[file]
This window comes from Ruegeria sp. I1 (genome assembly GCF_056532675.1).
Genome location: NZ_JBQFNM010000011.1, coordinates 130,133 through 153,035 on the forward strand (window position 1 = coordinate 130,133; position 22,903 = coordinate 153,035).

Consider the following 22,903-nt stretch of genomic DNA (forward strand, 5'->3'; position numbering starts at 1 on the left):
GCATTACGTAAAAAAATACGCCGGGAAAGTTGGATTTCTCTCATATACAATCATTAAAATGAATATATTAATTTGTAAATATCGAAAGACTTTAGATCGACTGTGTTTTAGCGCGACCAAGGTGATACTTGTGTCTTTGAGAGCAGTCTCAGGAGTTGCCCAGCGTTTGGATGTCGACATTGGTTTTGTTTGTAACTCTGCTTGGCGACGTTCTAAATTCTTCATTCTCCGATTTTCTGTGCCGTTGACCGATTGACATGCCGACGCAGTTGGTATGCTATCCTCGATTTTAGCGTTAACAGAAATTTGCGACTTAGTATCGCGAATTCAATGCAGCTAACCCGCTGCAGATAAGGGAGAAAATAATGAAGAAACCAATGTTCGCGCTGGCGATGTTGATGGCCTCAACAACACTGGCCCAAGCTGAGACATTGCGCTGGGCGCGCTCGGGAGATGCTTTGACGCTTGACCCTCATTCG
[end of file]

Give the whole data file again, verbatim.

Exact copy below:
This window comes from Ruegeria sp. I1 (genome assembly GCF_056532675.1).
Genome location: NZ_JBQFNM010000011.1, coordinates 130,133 through 153,035 on the forward strand (window position 1 = coordinate 130,133; position 22,903 = coordinate 153,035).

Consider the following 22,903-nt stretch of genomic DNA (forward strand, 5'->3'; position numbering starts at 1 on the left):
GCATTACGTAAAAAAATACGCCGGGAAAGTTGGATTTCTCTCATATACAATCATTAAAATGAATATATTAATTTGTAAATATCGAAAGACTTTAGATCGACTGTGTTTTAGCGCGACCAAGGTGATACTTGTGTCTTTGAGAGCAGTCTCAGGAGTTGCCCAGCGTTTGGATGTCGACATTGGTTTTGTTTGTAACTCTGCTTGGCGACGTTCTAAATTCTTCATTCTCCGATTTTCTGTGCCGTTGACCGATTGACATGCCGACGCAGTTGGTATGCTATCCTCGATTTTAGCGTTAACAGAAATTTGCGACTTAGTATCGCGAATTCAATGCAGCTAACCCGCTGCAGATAAGGGAGAAAATAATGAAGAAACCAATGTTCGCGCTGGCGATGTTGATGGCCTCAACAACACTGGCCCAAGCTGAGACATTGCGCTGGGCGCGCTCGGGAGATGCTTTGACGCTTGACCCTCATTCG